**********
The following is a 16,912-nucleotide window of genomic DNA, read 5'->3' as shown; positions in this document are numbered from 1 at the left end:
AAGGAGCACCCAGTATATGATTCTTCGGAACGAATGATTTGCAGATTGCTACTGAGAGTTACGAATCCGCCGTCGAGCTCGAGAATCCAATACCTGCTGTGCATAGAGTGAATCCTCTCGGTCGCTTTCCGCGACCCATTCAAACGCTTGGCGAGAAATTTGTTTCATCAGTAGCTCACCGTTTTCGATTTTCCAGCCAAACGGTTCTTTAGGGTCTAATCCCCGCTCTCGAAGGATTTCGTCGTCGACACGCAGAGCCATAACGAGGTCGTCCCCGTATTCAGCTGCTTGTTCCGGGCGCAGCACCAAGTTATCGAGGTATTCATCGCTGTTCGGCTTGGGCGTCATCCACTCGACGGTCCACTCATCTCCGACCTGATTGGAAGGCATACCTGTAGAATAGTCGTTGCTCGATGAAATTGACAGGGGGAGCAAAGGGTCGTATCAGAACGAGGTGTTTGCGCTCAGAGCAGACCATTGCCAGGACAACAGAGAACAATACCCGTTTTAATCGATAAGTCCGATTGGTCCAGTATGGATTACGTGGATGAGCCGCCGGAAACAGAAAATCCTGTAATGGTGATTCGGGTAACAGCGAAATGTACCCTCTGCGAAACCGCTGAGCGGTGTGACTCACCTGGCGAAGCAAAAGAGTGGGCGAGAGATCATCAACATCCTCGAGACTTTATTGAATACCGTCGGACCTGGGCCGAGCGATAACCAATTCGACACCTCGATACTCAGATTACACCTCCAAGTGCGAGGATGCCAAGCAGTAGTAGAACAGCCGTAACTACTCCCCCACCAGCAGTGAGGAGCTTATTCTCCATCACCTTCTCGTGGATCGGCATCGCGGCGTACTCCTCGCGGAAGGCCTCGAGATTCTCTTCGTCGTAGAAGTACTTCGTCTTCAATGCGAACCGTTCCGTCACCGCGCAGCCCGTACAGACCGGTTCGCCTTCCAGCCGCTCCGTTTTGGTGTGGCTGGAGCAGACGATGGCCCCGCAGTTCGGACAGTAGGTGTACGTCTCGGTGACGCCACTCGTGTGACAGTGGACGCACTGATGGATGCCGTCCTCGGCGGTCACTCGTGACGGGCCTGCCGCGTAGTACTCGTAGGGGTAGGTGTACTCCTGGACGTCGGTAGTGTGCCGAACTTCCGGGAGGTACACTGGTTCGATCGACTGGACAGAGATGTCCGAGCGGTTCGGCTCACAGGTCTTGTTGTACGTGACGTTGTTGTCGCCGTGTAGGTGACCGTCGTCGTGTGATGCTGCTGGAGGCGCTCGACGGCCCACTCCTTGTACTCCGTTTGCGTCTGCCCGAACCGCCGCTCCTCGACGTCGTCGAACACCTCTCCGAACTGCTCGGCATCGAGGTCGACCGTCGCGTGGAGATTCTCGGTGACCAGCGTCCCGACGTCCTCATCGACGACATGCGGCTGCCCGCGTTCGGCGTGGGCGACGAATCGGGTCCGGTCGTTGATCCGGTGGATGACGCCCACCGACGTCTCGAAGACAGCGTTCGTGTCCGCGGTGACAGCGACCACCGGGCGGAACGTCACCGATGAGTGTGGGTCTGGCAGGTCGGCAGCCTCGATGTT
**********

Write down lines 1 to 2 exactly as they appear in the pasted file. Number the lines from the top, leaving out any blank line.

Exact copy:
The following is a 16,912-nucleotide window of genomic DNA, read 5'->3' as shown; positions in this document are numbered from 1 at the left end:
AAGGAGCACCCAGTATATGATTCTTCGGAACGAATGATTTGCAGATTGCTACTGAGAGTTACGAATCCGCCGTCGAGCTCGAGAATCCAATACCTGCTGTGCATAGAGTGAATCCTCTCGGTCGCTTTCCGCGACCCATTCAAACGCTTGGCGAGAAATTTGTTTCATCAGTAGCTCACCGTTTTCGATTTTCCAGCCAAACGGTTCTTTAGGGTCTAATCCCCGCTCTCGAAGGATTTCGTCGTCGACACGCAGAGCCATAACGAGGTCGTCCCCGTATTCAGCTGCTTGTTCCGGGCGCAGCACCAAGTTATCGAGGTATTCATCGCTGTTCGGCTTGGGCGTCATCCACTCGACGGTCCACTCATCTCCGACCTGATTGGAAGGCATACCTGTAGAATAGTCGTTGCTCGATGAAATTGACAGGGGGAGCAAAGGGTCGTATCAGAACGAGGTGTTTGCGCTCAGAGCAGACCATTGCCAGGACAACAGAGAACAATACCCGTTTTAATCGATAAGTCCGATTGGTCCAGTATGGATTACGTGGATGAGCCGCCGGAAACAGAAAATCCTGTAATGGTGATTCGGGTAACAGCGAAATGTACCCTCTGCGAAACCGCTGAGCGGTGTGACTCACCTGGCGAAGCAAAAGAGTGGGCGAGAGATCATCAACATCCTCGAGACTTTATTGAATACCGTCGGACCTGGGCCGAGCGATAACCAATTCGACACCTCGATACTCAGATTACACCTCCAAGTGCGAGGATGCCAAGCAGTAGTAGAACAGCCGTAACTACTCCCCCACCAGCAGTGAGGAGCTTATTCTCCATCACCTTCTCGTGGATCGGCATCGCGGCGTACTCCTCGCGGAAGGCCTCGAGATTCTCTTCGTCGTAGAAGTACTTCGTCTTCAATGCGAACCGTTCCGTCACCGCGCAGCCCGTACAGACCGGTTCGCCTTCCAGCCGCTCCGTTTTGGTGTGGCTGGAGCAGACGATGGCCCCGCAGTTCGGACAGTAGGTGTACGTCTCGGTGACGCCACTCGTGTGACAGTGGACGCACTGATGGATGCCGTCCTCGGCGGTCACTCGTGACGGGCCTGCCGCGTAGTACTCGTAGGGGTAGGTGTACTCCTGGACGTCGGTAGTGTGCCGAACTTCCGGGAGGTACACTGGTTCGATCGACTGGACAGAGATGTCCGAGCGGTTCGGCTCACAGGTCTTGTTGTACGTGACGTTGTTGTCGCCGTGTAGGTGACCGTCGTCGTGTGATGCTGCTGGAGGCGCTCGACGGCCCACTCCTTGTACTCCGTTTGCGTCTGCCCGAACCGCCGCTCCTCGACGTCGTCGAACACCTCTCCGAACTGCTCGGCATCGAGGTCGACCGTCGCGTGGAGATTCTCGGTGACCAGCGTCCCGACGTCCTCATCGACGACATGCGGCTGCCCGCGTTCGGCGTGGGCGACGAATCGGGTCCGGTCGTTGATCCGGTGGATGACGCCCACCGACGTCTCGAAGACAGCGTTCGTGTCCGCGGTGACAGCGACCACCGGGCGGAACGTCACCGATGAGTGTGGGTCTGGCAGGTCGGCAGCCTCGATGTT